SEATRAC and the path to making summer accessible
When I think of summer, I think of barbecues, sun and, of course, going to the beach. The unfortunate reality for many wheelchair users is that the beach, far from being a summer haven, serves as yet another accessibility obstacle.
Admittedly, accessibility at the beach has not previously occurred to me. You often hear of the common battlegrounds for accessibility rights such as the workplace, public toilets or transportation, but very little discourse surrounding leisure activities. In fact, it was not until I attended the Spinal Injury Association’s Rebuilding Lives Festival and listened to Jonathan Goodwin’s keynote speech, where he recalled his first time visiting the beach post-injury, that I truly considered the issue.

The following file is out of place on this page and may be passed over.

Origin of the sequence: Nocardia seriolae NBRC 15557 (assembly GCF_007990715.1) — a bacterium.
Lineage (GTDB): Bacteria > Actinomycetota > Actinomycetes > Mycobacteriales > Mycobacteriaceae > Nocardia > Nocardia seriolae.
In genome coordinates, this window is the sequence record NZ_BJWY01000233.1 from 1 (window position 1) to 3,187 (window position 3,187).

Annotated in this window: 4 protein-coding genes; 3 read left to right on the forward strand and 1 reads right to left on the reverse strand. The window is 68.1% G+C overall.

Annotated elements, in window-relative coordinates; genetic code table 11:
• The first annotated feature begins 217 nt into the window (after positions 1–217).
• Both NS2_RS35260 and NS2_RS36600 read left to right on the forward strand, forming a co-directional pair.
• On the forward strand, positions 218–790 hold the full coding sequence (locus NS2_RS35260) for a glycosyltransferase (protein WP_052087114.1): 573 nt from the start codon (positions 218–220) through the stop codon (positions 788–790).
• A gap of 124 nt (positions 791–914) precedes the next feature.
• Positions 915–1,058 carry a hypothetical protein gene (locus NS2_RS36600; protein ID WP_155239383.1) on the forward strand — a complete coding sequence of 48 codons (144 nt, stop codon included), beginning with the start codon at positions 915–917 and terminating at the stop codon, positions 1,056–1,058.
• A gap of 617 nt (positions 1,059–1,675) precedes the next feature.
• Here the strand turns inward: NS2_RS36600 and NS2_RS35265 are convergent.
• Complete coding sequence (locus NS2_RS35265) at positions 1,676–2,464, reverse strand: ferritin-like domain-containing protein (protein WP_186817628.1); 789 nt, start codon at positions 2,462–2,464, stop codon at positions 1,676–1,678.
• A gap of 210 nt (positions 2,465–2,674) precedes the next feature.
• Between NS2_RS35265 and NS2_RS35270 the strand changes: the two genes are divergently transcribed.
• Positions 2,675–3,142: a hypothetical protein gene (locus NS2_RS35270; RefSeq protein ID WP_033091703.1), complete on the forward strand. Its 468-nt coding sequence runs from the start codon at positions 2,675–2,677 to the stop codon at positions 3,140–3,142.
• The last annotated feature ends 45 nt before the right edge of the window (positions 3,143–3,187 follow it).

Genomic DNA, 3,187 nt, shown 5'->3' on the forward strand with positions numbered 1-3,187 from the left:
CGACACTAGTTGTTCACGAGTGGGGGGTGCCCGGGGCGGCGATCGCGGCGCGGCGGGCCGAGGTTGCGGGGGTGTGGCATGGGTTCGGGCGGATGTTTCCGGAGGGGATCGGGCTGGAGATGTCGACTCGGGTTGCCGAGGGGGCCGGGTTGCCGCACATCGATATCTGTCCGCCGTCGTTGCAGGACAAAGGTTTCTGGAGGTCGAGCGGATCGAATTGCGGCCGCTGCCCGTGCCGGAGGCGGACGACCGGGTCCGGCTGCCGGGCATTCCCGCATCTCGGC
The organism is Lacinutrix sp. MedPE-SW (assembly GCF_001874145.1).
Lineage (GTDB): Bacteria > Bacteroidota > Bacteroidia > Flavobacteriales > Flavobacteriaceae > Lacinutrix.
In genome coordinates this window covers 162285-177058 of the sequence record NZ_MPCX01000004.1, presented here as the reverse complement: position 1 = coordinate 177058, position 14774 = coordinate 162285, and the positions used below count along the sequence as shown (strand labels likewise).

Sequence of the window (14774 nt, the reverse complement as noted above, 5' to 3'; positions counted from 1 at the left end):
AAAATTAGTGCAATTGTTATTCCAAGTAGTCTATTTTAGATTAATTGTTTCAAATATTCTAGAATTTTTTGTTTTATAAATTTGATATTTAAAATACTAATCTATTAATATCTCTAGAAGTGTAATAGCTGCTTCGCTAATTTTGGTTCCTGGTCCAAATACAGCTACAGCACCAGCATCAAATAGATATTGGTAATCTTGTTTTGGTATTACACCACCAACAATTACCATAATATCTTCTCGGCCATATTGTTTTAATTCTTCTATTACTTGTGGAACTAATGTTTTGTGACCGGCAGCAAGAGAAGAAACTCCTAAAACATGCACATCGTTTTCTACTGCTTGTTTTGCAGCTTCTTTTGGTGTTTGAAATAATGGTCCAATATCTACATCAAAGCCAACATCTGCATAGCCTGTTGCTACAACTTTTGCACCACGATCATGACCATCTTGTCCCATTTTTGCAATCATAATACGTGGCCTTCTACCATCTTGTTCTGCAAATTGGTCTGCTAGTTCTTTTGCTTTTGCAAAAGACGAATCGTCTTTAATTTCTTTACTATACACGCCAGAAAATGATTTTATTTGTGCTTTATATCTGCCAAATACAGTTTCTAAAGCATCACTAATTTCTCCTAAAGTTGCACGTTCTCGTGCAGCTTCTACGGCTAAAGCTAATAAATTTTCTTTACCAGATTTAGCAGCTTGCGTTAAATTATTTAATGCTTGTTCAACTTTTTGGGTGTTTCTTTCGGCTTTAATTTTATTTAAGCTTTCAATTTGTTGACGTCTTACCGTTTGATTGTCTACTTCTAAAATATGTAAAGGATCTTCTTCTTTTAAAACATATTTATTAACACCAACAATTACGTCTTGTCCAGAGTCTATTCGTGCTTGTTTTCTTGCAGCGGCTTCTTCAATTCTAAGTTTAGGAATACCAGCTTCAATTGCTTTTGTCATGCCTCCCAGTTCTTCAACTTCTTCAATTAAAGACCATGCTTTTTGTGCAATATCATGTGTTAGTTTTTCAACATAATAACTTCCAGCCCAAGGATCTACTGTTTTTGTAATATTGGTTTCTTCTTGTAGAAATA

We should be doing everything in our power to ensure equal accessibility to these uniquely human experiences. This is why I was so interested to read about the SEATRAC system.
The SEATRAC system is a fixed track mechanism involving a remote-control operated chair that leads into the sea. Users can be lowered into the water with a chair along a movable track. From there, a handrail allows users to exit from the chair and swim in the water.
Greece is currently utilising the SEATRAC system to make a total of 287 Greek beaches wheelchair accessible.
SEATRAC is a step in the right direction in ensuring that beaches are made accessible for wheelchair users. I am hopeful that other popular tourist destinations will follow in Greece’s footsteps.
For many, going to the beach is an inseparable part of the summer experience and there is no reason why in 2023 wheelchair users should not have access to that experience.